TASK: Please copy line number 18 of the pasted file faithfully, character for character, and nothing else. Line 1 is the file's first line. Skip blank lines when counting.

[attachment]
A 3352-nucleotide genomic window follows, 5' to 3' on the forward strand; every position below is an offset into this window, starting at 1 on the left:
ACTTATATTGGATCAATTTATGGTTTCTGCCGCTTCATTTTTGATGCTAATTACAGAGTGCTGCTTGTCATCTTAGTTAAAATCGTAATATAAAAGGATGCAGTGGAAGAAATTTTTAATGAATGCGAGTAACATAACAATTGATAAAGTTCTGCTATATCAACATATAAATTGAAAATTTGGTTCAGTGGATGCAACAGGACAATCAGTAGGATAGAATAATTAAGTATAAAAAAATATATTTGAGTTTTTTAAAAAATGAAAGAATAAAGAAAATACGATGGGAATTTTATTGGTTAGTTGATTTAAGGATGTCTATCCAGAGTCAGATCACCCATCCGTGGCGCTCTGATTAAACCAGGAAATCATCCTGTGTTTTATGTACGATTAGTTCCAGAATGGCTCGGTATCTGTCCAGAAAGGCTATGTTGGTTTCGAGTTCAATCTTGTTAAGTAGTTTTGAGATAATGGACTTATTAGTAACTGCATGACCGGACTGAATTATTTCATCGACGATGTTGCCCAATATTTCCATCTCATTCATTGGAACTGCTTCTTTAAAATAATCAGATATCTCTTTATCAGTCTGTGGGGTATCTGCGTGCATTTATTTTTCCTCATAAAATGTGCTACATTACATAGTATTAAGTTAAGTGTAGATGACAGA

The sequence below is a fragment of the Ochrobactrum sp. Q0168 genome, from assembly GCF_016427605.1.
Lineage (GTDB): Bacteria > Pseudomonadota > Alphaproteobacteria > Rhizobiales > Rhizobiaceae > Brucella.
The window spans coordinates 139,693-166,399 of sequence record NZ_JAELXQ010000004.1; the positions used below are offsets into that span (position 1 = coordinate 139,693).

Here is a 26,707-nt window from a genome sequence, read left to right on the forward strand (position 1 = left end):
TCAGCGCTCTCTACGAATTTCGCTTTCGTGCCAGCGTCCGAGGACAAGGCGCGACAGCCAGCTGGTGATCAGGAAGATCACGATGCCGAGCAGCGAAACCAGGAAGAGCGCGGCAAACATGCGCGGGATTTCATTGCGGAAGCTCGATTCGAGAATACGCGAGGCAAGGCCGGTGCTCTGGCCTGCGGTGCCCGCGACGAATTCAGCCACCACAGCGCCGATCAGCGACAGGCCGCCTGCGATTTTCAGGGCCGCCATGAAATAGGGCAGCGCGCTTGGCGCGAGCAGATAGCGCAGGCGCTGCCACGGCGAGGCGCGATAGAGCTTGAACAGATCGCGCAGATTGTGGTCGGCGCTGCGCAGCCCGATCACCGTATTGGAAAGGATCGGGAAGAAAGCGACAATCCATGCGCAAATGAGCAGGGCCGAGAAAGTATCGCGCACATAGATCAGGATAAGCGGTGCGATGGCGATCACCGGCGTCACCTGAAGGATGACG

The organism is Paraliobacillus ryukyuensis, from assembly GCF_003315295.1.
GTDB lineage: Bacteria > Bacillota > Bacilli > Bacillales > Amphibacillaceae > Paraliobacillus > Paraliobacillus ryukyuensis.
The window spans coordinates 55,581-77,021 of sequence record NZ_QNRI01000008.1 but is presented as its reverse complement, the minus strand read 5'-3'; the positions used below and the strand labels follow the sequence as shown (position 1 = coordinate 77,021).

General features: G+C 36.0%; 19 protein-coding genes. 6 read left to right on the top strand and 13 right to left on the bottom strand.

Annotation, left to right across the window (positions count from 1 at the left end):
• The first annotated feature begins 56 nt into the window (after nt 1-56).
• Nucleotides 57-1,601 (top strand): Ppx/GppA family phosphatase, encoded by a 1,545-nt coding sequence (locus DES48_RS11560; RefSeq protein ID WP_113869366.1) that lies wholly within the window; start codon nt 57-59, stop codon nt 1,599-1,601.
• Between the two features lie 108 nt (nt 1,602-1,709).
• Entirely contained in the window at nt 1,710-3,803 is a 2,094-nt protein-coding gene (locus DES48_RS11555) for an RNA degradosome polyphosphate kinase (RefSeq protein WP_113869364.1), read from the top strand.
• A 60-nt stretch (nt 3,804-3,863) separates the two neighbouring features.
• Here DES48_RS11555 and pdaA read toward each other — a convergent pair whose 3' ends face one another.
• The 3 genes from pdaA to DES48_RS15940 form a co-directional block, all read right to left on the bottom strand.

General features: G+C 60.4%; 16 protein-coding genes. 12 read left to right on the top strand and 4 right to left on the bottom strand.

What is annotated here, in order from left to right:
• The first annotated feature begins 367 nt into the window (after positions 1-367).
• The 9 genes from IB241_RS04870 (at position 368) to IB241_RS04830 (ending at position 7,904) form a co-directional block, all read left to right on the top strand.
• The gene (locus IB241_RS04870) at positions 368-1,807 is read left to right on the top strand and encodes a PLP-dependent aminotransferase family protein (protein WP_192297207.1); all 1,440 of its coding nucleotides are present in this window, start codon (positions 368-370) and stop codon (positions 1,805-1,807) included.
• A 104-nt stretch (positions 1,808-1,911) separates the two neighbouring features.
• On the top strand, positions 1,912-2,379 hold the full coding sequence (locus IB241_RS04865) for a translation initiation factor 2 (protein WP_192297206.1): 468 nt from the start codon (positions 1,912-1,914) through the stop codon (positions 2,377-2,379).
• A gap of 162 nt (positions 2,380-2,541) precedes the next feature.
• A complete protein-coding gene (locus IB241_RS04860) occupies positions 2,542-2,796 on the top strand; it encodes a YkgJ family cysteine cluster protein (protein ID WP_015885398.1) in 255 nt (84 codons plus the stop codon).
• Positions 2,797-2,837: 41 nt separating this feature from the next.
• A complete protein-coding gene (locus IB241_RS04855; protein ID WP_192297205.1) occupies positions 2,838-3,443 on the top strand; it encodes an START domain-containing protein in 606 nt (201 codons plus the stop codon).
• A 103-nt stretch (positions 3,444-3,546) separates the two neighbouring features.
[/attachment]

• Here DES48_RS11555 and pdaA read toward each other — a convergent pair whose 3' ends face one another.